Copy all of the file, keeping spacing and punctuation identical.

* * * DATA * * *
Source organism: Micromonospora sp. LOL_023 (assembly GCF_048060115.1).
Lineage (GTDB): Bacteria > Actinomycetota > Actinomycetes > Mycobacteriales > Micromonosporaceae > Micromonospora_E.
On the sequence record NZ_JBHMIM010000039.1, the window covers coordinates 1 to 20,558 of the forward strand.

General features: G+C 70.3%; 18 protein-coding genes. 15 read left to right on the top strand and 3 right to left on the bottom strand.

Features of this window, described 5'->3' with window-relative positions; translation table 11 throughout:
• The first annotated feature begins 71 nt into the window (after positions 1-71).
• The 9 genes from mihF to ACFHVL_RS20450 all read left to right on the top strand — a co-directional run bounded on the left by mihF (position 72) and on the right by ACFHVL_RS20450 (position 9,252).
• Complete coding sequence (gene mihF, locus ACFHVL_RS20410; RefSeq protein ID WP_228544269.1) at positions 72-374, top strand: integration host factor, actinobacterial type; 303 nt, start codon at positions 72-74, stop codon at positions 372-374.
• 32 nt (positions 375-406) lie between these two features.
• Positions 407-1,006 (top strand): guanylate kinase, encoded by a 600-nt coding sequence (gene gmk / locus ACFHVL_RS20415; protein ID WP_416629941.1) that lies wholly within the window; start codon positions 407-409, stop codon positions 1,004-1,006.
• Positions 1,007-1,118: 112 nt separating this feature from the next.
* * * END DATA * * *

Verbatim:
Source organism: Micromonospora sp. LOL_023 (assembly GCF_048060115.1).
Lineage (GTDB): Bacteria > Actinomycetota > Actinomycetes > Mycobacteriales > Micromonosporaceae > Micromonospora_E.
On the sequence record NZ_JBHMIM010000039.1, the window covers coordinates 1 to 20,558 of the forward strand.

General features: G+C 70.3%; 18 protein-coding genes. 15 read left to right on the top strand and 3 right to left on the bottom strand.

Features of this window, described 5'->3' with window-relative positions; translation table 11 throughout:
• The first annotated feature begins 71 nt into the window (after positions 1-71).
• The 9 genes from mihF to ACFHVL_RS20450 all read left to right on the top strand — a co-directional run bounded on the left by mihF (position 72) and on the right by ACFHVL_RS20450 (position 9,252).
• Complete coding sequence (gene mihF, locus ACFHVL_RS20410; RefSeq protein ID WP_228544269.1) at positions 72-374, top strand: integration host factor, actinobacterial type; 303 nt, start codon at positions 72-74, stop codon at positions 372-374.
• 32 nt (positions 375-406) lie between these two features.
• Positions 407-1,006 (top strand): guanylate kinase, encoded by a 600-nt coding sequence (gene gmk / locus ACFHVL_RS20415; protein ID WP_416629941.1) that lies wholly within the window; start codon positions 407-409, stop codon positions 1,004-1,006.
• Positions 1,007-1,118: 112 nt separating this feature from the next.